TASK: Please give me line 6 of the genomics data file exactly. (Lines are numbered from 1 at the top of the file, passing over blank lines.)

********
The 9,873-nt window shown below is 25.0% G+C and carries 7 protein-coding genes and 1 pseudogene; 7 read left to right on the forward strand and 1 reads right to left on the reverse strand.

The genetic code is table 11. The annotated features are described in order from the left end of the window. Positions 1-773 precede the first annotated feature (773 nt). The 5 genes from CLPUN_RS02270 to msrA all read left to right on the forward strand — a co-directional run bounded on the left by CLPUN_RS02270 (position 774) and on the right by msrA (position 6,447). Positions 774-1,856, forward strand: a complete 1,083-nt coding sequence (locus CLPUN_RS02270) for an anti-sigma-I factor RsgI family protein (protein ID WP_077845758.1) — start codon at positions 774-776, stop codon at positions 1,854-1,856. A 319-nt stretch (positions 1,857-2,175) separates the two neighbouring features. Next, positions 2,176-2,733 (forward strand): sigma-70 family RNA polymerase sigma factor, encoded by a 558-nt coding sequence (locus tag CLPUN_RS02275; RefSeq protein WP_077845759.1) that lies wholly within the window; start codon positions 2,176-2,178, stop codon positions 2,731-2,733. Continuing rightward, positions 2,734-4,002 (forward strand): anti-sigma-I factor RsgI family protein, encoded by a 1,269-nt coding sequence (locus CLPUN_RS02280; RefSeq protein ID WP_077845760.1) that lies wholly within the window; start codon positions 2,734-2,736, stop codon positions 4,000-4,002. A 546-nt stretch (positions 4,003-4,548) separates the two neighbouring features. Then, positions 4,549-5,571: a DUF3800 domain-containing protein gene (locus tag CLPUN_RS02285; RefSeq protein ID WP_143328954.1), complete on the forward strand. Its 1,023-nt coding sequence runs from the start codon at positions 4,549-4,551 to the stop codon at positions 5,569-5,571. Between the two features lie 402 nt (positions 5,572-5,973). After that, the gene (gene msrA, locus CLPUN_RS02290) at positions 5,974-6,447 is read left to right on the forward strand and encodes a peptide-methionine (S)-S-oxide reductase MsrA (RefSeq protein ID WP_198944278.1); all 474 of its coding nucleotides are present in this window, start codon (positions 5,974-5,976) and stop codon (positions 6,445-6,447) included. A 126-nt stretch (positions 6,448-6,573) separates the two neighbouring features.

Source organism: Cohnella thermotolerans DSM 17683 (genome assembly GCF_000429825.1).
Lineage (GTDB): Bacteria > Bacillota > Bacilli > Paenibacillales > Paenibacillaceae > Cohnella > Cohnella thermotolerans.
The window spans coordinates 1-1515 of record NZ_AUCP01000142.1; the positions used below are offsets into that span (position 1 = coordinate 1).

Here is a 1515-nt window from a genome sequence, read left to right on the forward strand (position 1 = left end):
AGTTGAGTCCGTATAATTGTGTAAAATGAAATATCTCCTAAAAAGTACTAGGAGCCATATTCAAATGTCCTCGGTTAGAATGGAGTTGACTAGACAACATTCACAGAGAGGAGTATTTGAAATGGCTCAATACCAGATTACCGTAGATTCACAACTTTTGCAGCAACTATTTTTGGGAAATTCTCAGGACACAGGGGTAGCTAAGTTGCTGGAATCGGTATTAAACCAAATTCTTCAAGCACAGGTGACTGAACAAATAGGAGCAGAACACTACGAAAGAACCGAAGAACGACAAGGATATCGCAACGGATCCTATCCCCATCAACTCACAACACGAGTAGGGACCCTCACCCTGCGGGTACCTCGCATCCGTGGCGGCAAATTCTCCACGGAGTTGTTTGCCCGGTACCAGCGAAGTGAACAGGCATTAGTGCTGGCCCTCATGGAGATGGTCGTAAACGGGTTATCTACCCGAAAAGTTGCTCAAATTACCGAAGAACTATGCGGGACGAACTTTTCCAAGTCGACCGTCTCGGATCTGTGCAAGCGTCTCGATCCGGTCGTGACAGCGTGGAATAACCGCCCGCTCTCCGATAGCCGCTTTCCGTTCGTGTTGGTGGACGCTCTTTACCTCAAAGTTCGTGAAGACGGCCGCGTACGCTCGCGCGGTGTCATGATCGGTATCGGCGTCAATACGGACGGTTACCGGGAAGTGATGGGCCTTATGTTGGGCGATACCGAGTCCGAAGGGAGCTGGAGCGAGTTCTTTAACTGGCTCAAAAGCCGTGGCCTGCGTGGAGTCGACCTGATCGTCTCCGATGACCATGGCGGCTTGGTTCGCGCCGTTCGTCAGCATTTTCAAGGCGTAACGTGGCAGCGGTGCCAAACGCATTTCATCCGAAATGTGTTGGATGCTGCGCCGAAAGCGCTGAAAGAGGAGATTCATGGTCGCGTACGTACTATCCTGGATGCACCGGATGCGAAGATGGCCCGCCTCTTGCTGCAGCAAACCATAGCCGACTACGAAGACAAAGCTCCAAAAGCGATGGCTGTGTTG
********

Here is a 1515-nt window from a genome sequence, read left to right on the forward strand (position 1 = left end):